Only 19 years old when the Clippers drafted him, the soft-spoken Odom joined the team blissfully unaware that his new franchise, owned by the penurious Donald Sterling, is thought by many to be cursed. Odom was all of six years old when high-flying Clipper Derek Smith suffered a devastating knee injury. Almost exactly one year later Clipper captain Marques Johnson ran into teammate Benoit Benjamin's ample stomach, sustaining a severe neck injury that ended his All-Star career. The Clippers, 5-5 when Johnson went down, went 7-65 the rest of the way, to finish with the second worst single season record (12-70) in league history. By the time Odom was 11, and beginning to dream about playing in the NBA, three more supremely talented young ClippersDanny Manning, Ron Harper, and Charles Smithhad blown out their knees as well.
Odom has already experienced his share of bad Clipper business. His front-court partner, third-year forward Maurice Taylor, has been a lame duck since day one of training camp, embroiled in a messy contract squabble. He is likely to be elsewhere by the February 24 trade deadline. Odom's first pro coach, ex-Celtic Chris Ford, is already gone, fired just prior to the All-Star break.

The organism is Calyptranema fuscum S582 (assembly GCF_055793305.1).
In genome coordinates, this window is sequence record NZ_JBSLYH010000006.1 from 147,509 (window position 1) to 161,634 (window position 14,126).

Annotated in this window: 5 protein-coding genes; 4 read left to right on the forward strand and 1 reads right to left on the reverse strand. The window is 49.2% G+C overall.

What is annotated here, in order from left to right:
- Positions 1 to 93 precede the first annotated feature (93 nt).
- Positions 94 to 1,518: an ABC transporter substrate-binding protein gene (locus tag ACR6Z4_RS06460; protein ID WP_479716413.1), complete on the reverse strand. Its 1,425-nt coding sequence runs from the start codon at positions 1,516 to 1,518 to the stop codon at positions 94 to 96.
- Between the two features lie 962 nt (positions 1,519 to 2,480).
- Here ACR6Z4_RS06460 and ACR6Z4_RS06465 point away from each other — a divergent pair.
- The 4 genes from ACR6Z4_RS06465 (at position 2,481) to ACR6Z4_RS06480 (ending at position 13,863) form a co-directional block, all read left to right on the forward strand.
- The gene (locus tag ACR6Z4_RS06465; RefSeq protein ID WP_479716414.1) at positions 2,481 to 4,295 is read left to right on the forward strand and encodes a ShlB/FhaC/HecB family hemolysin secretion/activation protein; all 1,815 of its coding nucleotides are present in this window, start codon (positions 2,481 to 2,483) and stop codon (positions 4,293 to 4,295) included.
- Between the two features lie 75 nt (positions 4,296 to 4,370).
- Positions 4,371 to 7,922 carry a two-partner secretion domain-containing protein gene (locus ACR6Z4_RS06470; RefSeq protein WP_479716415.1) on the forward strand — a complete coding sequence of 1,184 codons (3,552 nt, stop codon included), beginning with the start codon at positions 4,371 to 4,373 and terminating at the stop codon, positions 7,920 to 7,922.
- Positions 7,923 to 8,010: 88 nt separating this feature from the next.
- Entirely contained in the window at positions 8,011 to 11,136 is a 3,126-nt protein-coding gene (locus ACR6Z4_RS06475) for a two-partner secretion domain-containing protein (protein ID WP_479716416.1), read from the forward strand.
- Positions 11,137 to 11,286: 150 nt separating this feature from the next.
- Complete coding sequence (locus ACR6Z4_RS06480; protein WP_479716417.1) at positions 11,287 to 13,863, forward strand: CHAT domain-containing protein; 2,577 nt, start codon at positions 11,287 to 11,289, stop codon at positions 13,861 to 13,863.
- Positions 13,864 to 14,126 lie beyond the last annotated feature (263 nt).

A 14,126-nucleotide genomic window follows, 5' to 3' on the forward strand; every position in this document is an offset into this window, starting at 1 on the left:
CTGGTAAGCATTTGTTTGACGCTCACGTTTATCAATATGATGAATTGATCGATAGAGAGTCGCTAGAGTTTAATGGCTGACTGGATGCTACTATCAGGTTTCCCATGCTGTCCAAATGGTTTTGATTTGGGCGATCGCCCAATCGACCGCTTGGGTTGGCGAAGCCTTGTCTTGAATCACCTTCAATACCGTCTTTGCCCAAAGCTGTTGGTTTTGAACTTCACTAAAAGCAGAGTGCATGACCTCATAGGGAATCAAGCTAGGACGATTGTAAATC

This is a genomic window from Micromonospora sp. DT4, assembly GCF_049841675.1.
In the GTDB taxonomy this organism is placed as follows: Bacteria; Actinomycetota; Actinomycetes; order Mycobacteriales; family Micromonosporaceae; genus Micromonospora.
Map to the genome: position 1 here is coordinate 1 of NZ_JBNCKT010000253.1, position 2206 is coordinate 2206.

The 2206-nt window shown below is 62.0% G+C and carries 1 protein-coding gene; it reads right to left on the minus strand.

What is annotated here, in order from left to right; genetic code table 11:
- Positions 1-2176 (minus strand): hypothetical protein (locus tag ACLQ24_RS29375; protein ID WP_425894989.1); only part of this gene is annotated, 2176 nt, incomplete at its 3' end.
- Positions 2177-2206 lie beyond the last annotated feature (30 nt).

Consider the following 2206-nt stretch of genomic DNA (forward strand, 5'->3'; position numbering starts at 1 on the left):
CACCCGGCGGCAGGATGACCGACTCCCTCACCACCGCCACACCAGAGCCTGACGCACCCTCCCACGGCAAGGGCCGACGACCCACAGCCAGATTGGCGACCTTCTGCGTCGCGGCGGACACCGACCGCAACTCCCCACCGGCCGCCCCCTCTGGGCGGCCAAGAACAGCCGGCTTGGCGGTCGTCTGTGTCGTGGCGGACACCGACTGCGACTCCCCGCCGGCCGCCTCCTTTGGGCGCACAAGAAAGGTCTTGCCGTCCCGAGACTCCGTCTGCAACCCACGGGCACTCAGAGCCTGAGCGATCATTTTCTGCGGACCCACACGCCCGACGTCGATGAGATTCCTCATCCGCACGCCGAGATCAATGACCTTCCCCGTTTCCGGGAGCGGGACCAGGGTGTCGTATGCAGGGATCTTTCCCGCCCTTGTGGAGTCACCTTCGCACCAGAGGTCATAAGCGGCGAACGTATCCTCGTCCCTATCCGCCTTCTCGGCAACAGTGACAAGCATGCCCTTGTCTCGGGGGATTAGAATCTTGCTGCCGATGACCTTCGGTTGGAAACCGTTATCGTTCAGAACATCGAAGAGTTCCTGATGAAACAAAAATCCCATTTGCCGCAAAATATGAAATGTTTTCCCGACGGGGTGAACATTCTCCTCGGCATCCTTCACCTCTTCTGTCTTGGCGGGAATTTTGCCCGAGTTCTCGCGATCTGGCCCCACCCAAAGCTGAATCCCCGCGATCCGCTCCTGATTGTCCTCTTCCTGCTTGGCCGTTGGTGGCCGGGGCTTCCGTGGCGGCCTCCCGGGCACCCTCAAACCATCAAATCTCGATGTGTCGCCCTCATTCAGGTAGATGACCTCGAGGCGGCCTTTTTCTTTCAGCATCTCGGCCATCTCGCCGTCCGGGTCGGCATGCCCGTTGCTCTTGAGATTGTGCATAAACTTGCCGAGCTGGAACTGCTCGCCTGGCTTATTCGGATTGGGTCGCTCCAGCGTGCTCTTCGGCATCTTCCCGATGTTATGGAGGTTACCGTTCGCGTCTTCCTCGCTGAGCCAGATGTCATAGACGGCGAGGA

A winner his entire athletic life, the soft-spoken Odom is battling to stay upbeat amid the mounting tide of losses, including a recent slide that saw the Clips drop 16 of 18. "Losing is tough, but I don't fool myself that things are going to change overnight here." Considering the Clippers' sorry history, that is undoubtedly the right attitude. Still, Odom says he's committed to the Clippers as well. "I'm willing to put in the time to turn this around, and New York is a place that pushes you to be mentally tough, so I'll be fine, just trying to win every game and learn as much as I can."